While I am a big fan of resigning Nakdaddy I can see why the Flames may be hesitant to do so. However he is a RHD who could readily IMO replace Wides.

    • ChinookArchYYC

      Time to pump the brakes.

      The Flames will not move from 3 establish D vets, in favour of rookies. Although I would love to see it happen where these 3 guys are concerned.

      • freethe flames

        I’m not sure you are following me, first I don’t think Smid is going to play LTIR. I did not say move both wides and Engs(at least I don’t think I did) but I don’t think it’s in the best interest in playing either of them top 4 nor together as 5/6; so one of them has to go. I can’t see sitting $3m Engs or over $5m Wides as something BT would like.

  • spx03

    Comparing yesterday’s scrimmage to previous years, the skill & speed were quite evident, which is very exciting.

    I was very impressed with the pairing of Fox & Hickey, both very mobile, 2-way defensemen, albeit Hickey does not take the chances that Fox did. Ollas-Mattson also solid, and also showed off a couple really creative moves in his own zone.

    Kylington was impressive, his speed allowed him to make up for most of his defensive mistakes. He needs to learn to distribute the puck once he turns on the jets though. On multiple occasions he made good moves coming through the neutral zone but just turned it over when he ran into trouble.

  • Burnward

    After much research I have found the ultimate Finnish forward analytic.

    If the vowel to consonant ratio is greater than or equal to one…you’re doing alright.

    Saku Koivu: 5/4

    Teemu Selanne: 6/6

    Eetu Tuulola: 7/4!!!!

    Unfortunately, Jesse Puljujarvi has far too many consonants.

    Science.

  • Backburner

    Sounds like Rasmuss Andersson still hasn’t improved his conditioning much.

    Brad Treliving called him out on it.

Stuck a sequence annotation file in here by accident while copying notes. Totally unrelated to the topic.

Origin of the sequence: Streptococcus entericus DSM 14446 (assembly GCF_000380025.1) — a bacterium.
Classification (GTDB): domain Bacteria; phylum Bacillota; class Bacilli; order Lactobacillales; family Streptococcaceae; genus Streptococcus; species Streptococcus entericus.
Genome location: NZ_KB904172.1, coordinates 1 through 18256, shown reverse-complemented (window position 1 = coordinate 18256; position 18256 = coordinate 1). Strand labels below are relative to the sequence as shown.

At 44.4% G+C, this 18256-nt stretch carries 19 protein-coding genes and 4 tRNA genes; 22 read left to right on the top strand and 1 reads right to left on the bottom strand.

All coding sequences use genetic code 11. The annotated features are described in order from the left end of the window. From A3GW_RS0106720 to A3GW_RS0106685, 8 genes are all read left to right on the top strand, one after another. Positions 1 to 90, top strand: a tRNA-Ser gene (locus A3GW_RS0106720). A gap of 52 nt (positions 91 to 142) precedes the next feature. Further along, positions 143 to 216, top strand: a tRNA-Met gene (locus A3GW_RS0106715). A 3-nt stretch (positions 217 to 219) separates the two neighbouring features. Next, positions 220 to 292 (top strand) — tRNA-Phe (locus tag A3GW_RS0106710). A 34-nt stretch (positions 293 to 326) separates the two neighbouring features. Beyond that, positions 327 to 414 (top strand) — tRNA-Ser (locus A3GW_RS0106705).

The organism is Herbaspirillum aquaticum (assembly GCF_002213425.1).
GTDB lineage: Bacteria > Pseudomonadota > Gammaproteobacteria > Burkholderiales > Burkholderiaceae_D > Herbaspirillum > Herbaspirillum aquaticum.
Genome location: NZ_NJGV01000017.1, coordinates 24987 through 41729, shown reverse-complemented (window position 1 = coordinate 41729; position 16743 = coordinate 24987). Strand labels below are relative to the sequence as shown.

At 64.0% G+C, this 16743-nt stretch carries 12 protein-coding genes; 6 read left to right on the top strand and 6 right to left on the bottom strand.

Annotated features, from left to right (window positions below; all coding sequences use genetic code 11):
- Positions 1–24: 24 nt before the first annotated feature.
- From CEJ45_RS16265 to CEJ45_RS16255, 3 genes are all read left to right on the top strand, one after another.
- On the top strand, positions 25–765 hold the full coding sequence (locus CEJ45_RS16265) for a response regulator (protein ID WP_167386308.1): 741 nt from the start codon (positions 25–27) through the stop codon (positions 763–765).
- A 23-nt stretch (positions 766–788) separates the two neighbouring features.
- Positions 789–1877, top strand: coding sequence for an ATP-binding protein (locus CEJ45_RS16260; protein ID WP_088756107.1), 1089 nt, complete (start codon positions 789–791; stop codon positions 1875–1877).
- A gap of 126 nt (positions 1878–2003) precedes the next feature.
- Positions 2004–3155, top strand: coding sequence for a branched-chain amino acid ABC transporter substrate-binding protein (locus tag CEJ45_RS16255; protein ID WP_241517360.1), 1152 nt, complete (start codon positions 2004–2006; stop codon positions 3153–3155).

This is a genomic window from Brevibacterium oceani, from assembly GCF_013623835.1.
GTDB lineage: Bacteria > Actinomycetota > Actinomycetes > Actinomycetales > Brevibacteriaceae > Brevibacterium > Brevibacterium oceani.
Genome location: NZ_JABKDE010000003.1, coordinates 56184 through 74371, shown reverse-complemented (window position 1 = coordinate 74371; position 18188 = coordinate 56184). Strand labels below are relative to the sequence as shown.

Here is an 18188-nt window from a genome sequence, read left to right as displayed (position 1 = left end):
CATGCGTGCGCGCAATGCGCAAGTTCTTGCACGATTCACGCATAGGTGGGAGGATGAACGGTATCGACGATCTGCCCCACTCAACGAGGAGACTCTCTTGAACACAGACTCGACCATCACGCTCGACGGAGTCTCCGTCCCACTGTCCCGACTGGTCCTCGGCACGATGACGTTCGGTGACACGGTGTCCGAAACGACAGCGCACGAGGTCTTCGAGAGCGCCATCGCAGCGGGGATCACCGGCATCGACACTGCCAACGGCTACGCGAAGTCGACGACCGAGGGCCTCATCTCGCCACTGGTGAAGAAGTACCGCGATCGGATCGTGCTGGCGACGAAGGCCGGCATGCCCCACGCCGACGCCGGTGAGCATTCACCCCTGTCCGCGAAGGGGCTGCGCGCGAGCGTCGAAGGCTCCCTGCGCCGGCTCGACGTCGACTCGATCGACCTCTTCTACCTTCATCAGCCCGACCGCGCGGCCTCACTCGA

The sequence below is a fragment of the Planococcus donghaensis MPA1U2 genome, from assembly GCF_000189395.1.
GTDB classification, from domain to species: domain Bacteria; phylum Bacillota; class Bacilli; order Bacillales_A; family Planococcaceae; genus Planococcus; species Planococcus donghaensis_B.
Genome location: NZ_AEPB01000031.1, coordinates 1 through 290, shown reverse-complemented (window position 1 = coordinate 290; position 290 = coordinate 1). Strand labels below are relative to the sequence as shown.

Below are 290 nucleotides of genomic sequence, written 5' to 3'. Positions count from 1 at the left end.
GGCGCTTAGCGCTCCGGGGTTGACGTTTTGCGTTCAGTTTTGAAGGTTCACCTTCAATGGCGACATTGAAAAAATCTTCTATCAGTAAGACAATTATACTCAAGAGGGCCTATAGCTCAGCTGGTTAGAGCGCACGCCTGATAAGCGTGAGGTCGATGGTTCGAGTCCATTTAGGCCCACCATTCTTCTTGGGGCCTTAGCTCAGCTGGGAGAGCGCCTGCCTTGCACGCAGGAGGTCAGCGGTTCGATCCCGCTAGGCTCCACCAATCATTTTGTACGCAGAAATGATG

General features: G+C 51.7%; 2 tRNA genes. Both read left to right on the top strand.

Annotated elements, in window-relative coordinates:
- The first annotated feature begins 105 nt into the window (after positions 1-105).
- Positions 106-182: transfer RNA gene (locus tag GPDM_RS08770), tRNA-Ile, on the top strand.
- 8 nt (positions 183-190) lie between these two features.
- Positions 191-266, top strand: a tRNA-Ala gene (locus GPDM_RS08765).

If he’s this good now, he’s going to be amazing when he actually get’s into shape!!

    • everton fc

      Didn’t BT call him out again, at this camp? Or did I misinterpret that?

      Not much typed here about Pollock – how did he look? Ditto the invitees – how did Bowles, Burke, Rempal, Foo, Kravchenko and Healy look? All on Team 4, with Parsons in net. Seems Parsons was the best goalie in camp – did these invitees help him?

      • freethe flames

        Two years in a row he has been called out at development camp, last year he responded and starred at the prospect tournament; hopefully he gets the message.

        Pollock looked okay nothing special but nothing horrible either. I did not notice Bowles at all. Foo had some good moments and I liked his effort away from the puck. Parsons was very good. I recall a couple of good shifts from both Burke and Kravchnko but nothing that made me say wow. Others seemed to like Rempal but again he did not catch my eye.

        I’m sure others have different views but for me the guys I was most impressed with were Ollas-Mattson; I liked him at camp last year but I noticed a more confident player this year especially in joining the offence. He does not have the speed of a Kylington but I sure liked his defensive positioning and his decision making of when to step into the play. The one thing he has over the other top D prospects is size; he is big man.

        Like everyone else Tuuola impressed me not only with his goals but his ability to protect the puck. Basically he kept the puck whenever he wanted to. I also loved his attitude. A couple of shifts after scoring his goal against Parsons; he skated by Parsons and had a good chuckle and it seemed Parsons had a laugh as well. I’m hoping he decides to play in NA this year.

        Both Tkachuk and Janko were good but did not dominate as much as I expected. Last year Janko was special at development camp this year he was solid. Now in saying this I’m not trying to be overly critical. This was one scrimmage. We will get a much better look at them in the young prospects tournie and training camp. I heard Janko say he will be back in Calgary for August to train with the local pro’s; this speaks volumes about his commitment to be ready.

  • Baalzamon

    So let’s talk World Juniors… for no reason. The following are the current prospects eligible for the tournament:

    Canada: Dube, Phillips; USA: Tkachuk, Parsons, Fox, Mattson; Sweden: Kylington, Lindstrom; Finland: Tuulola; Russia: Karnaukhov

    Dube and Phillips are long shots for Canada; we always have a deep talent pool, and Hockey Canada employs a bizarre selection process to boot. Dube has the better shot of the two, most likely. Tkachuk, Parsons, and Fox should all be locks for team USA if available (although I suppose I’m not totally sure about Parsons, but I can’t think of anyone better who isn’t too old). Kylington should be a lock for Sweden, but that was also true last year so who really knows. Tuulola should have a good shot at Finland, though, especially if he has a good season.